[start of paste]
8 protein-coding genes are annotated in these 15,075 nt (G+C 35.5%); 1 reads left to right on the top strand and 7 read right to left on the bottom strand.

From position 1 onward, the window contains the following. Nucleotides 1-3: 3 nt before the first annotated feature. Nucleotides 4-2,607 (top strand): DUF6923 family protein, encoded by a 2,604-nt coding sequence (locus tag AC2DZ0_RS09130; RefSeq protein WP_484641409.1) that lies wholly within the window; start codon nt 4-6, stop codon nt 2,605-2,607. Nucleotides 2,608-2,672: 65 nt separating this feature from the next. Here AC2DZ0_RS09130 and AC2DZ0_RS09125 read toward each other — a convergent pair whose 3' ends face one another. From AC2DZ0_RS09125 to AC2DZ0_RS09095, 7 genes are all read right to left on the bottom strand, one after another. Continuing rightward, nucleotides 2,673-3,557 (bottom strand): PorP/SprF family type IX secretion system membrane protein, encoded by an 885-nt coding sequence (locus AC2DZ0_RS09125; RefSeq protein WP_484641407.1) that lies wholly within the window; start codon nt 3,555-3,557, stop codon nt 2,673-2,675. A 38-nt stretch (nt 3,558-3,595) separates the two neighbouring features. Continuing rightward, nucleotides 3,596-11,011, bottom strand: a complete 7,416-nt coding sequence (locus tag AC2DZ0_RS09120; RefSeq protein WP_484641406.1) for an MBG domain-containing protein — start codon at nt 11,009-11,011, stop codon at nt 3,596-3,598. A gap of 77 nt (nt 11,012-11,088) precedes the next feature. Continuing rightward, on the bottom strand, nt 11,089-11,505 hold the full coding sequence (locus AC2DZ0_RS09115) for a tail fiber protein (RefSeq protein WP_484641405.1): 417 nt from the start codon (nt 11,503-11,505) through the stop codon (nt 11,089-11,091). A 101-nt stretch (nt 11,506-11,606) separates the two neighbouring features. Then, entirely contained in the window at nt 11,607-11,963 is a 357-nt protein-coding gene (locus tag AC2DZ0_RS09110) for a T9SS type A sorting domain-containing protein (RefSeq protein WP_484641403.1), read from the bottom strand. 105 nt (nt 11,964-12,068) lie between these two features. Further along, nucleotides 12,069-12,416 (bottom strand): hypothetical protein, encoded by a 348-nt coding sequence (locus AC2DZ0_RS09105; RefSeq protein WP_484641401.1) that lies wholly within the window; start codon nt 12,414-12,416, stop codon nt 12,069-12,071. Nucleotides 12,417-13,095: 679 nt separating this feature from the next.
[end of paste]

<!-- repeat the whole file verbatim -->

8 protein-coding genes are annotated in these 15,075 nt (G+C 35.5%); 1 reads left to right on the top strand and 7 read right to left on the bottom strand.

From position 1 onward, the window contains the following. Nucleotides 1-3: 3 nt before the first annotated feature. Nucleotides 4-2,607 (top strand): DUF6923 family protein, encoded by a 2,604-nt coding sequence (locus tag AC2DZ0_RS09130; RefSeq protein WP_484641409.1) that lies wholly within the window; start codon nt 4-6, stop codon nt 2,605-2,607. Nucleotides 2,608-2,672: 65 nt separating this feature from the next. Here AC2DZ0_RS09130 and AC2DZ0_RS09125 read toward each other — a convergent pair whose 3' ends face one another. From AC2DZ0_RS09125 to AC2DZ0_RS09095, 7 genes are all read right to left on the bottom strand, one after another. Continuing rightward, nucleotides 2,673-3,557 (bottom strand): PorP/SprF family type IX secretion system membrane protein, encoded by an 885-nt coding sequence (locus AC2DZ0_RS09125; RefSeq protein WP_484641407.1) that lies wholly within the window; start codon nt 3,555-3,557, stop codon nt 2,673-2,675. A 38-nt stretch (nt 3,558-3,595) separates the two neighbouring features. Continuing rightward, nucleotides 3,596-11,011, bottom strand: a complete 7,416-nt coding sequence (locus tag AC2DZ0_RS09120; RefSeq protein WP_484641406.1) for an MBG domain-containing protein — start codon at nt 11,009-11,011, stop codon at nt 3,596-3,598. A gap of 77 nt (nt 11,012-11,088) precedes the next feature. Continuing rightward, on the bottom strand, nt 11,089-11,505 hold the full coding sequence (locus AC2DZ0_RS09115) for a tail fiber protein (RefSeq protein WP_484641405.1): 417 nt from the start codon (nt 11,503-11,505) through the stop codon (nt 11,089-11,091). A 101-nt stretch (nt 11,506-11,606) separates the two neighbouring features. Then, entirely contained in the window at nt 11,607-11,963 is a 357-nt protein-coding gene (locus tag AC2DZ0_RS09110) for a T9SS type A sorting domain-containing protein (RefSeq protein WP_484641403.1), read from the bottom strand. 105 nt (nt 11,964-12,068) lie between these two features. Further along, nucleotides 12,069-12,416 (bottom strand): hypothetical protein, encoded by a 348-nt coding sequence (locus AC2DZ0_RS09105; RefSeq protein WP_484641401.1) that lies wholly within the window; start codon nt 12,414-12,416, stop codon nt 12,069-12,071. Nucleotides 12,417-13,095: 679 nt separating this feature from the next.